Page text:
Most of you, if not all, have a thirst for adventure! The idea of roaming the streets of Spain, collecting memories in Sri Lanka, or satisfying your taste buds in Mexico is all fun and games; but what if you picked up an unwanted souvenir along the way- a disease that will put your vacation at stake?
Hence, before you pack your bags, check out the “6 most common travel-related diseases” that can ruin your trip.
If you are heading toward India, South Asia, Egypt, Mexico, or South America, be aware of typhoid fever that is mainly caused by the consumption of contaminated food and water. The symptoms include high fever, stomach pain, headache, and constipation or diarrhea. Even though the resulting high fever can be alarming, typhoid can be treated with antibiotics. Therefore, make sure to get vaccinated before visiting an area where this disease is common, stay away from tap water, and choose your food wisely.
- Hepatitis A
Unfortunately, staying away from hepatitis A is somehow hard as it can be found all over the world, threatening to ruin your vacation. Hepatitis A is a liver disease that can be transmitted through contaminated water, uncooked food, inadequate sanitation, and poor personal hygiene. Fever, diarrhea, abdominal discomfort, nausea, malaise, loss of appetite, dark-colored urine, and jaundice are the most common symptoms. However, hepatitis A can cause severe illness, and in some cases, it can lead to liver failure. Unfortunately, rehydration is the only available treatment for this disease, but there is an effective vaccine against hepatitis A that travelers are advised to take at least two weeks before the trip.
- Traveler’s Diarrhea
Wherever you go, traveler’s diarrhea will most likely accompany you on your vacation. Traveler’s Diarrhea is the most common travel-related illness that targets 50% of international jet setters. Just like typhoid and hepatitis A, contaminated food and water cause this bacterial disease. Even though the symptoms are usually mild, no one would like to deal with cramps, fever, loss of appetite, and frequent visits to the bathroom during a vacation. Therefore, the best way to keep diarrhea at bay is by drinking bottled water and avoiding street food, and unpeeled vegetables and fruits.
If you are planning to spend your holiday in tropical areas, beware of malaria. This parasitic disease can be transmitted by the bite of over 20 different species of the Anopheles mosquitoes. The symptoms include high fever, chills, headache, and nausea. However, if the disease wasn’t diagnosed and treated early, it progresses quickly and can be fatal. Hence, the best way to prevent malaria is to protect yourself from being bitten. You can wear long clothing, sleep in air-conditioned rooms, stay indoors from dusk till dawn, and use insect repellent. Until now, there is no licensed vaccine for malaria but anti-malarial medications are available and recommended for anyone traveling to endemic areas.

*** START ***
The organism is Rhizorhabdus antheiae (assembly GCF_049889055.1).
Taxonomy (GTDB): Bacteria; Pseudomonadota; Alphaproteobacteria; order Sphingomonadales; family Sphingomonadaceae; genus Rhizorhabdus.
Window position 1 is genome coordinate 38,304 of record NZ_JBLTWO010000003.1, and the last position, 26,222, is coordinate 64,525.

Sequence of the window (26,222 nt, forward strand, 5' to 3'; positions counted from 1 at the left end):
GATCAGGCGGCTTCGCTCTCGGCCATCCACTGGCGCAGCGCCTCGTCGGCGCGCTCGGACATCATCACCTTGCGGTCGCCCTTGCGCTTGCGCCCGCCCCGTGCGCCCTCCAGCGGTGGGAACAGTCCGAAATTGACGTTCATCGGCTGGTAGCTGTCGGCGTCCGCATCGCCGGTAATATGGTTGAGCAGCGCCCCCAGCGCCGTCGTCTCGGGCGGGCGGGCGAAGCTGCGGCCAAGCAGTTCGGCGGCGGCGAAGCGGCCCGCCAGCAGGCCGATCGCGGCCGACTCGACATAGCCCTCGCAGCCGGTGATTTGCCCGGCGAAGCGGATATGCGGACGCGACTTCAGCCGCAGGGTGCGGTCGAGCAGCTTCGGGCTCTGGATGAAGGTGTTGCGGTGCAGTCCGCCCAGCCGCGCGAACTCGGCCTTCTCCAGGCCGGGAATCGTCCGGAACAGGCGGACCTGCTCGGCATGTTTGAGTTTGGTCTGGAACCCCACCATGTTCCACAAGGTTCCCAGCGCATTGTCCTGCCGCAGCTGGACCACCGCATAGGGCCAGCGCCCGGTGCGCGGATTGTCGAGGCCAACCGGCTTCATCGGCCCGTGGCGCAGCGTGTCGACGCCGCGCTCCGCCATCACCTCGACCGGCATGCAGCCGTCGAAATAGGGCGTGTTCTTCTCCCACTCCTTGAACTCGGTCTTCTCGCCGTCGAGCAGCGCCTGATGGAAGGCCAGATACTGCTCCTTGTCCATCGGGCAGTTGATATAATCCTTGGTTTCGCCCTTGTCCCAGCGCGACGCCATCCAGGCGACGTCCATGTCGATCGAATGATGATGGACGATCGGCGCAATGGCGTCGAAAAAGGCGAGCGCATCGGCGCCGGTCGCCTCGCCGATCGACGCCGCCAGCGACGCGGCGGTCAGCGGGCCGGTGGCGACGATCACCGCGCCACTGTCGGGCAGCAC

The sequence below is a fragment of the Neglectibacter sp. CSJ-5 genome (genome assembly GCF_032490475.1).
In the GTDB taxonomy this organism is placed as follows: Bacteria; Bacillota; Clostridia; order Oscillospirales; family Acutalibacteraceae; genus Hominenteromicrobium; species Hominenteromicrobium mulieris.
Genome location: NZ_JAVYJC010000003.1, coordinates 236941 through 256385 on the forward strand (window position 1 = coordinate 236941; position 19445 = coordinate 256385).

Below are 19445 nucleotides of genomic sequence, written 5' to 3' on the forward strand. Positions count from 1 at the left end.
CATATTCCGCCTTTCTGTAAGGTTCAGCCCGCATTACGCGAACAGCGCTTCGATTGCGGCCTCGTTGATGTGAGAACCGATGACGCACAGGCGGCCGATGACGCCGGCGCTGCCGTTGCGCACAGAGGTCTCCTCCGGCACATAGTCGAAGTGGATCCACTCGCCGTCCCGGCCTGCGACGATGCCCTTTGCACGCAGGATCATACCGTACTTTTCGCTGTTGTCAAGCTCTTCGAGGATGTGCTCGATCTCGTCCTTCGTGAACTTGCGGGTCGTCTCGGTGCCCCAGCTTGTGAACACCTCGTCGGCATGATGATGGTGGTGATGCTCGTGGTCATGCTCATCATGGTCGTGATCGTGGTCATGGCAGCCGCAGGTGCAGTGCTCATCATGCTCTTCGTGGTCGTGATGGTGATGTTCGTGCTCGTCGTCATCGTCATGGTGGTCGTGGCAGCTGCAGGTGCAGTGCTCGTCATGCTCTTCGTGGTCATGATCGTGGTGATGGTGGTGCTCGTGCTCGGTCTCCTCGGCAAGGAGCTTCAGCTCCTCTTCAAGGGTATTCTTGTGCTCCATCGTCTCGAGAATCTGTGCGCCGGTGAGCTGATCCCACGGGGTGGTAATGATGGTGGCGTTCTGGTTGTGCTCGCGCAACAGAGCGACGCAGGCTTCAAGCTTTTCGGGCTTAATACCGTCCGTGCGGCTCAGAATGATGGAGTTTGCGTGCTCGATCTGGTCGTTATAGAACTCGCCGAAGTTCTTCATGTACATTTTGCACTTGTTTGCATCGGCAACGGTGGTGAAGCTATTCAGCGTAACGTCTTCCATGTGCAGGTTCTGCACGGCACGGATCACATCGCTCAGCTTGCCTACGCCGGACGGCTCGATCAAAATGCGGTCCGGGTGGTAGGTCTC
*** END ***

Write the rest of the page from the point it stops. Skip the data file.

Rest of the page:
- Yellow Fever
Like malaria, yellow fever can be transmitted from the bite of infected mosquitoes. Body aches, fever, headaches, and chills are the initial symptoms; however, in some cases, people can become jaundiced which explains why it is called “yellow” fever. Luckily, the yellow fever vaccination is considered effective, and travelers have to get vaccinated at least 30 days prior to their trip.
- Lyme disease
In addition to infected mosquitoes, infected ticks are also another travel buzzkills! Unfortunately, and due to the bite of blood-thirsty ticks, the number of Lyme cases drastically increased. This bacterial disease can cause fever, headache, fatigue, and skin rash; and may sometimes reach the joints, heart, and nervous system if left untreated. There is no vaccine for Lyme disease, so all you have to do is cover yourself up, avoid bushy areas, and apply DEET-based insect repellents. In case you were bitten, a dose of antibiotics is your only savior!
While you are enjoying the breathtaking sceneries of the lush tropical jungles, and exotic safaris, or savoring your food or drink, it may be hard sometimes to be aware of the diseases that may be lingering around you. Hence, protect yourself against travel-related diseases by getting vaccinated before you jet off, wearing repellants, and being careful about what you eat and drink.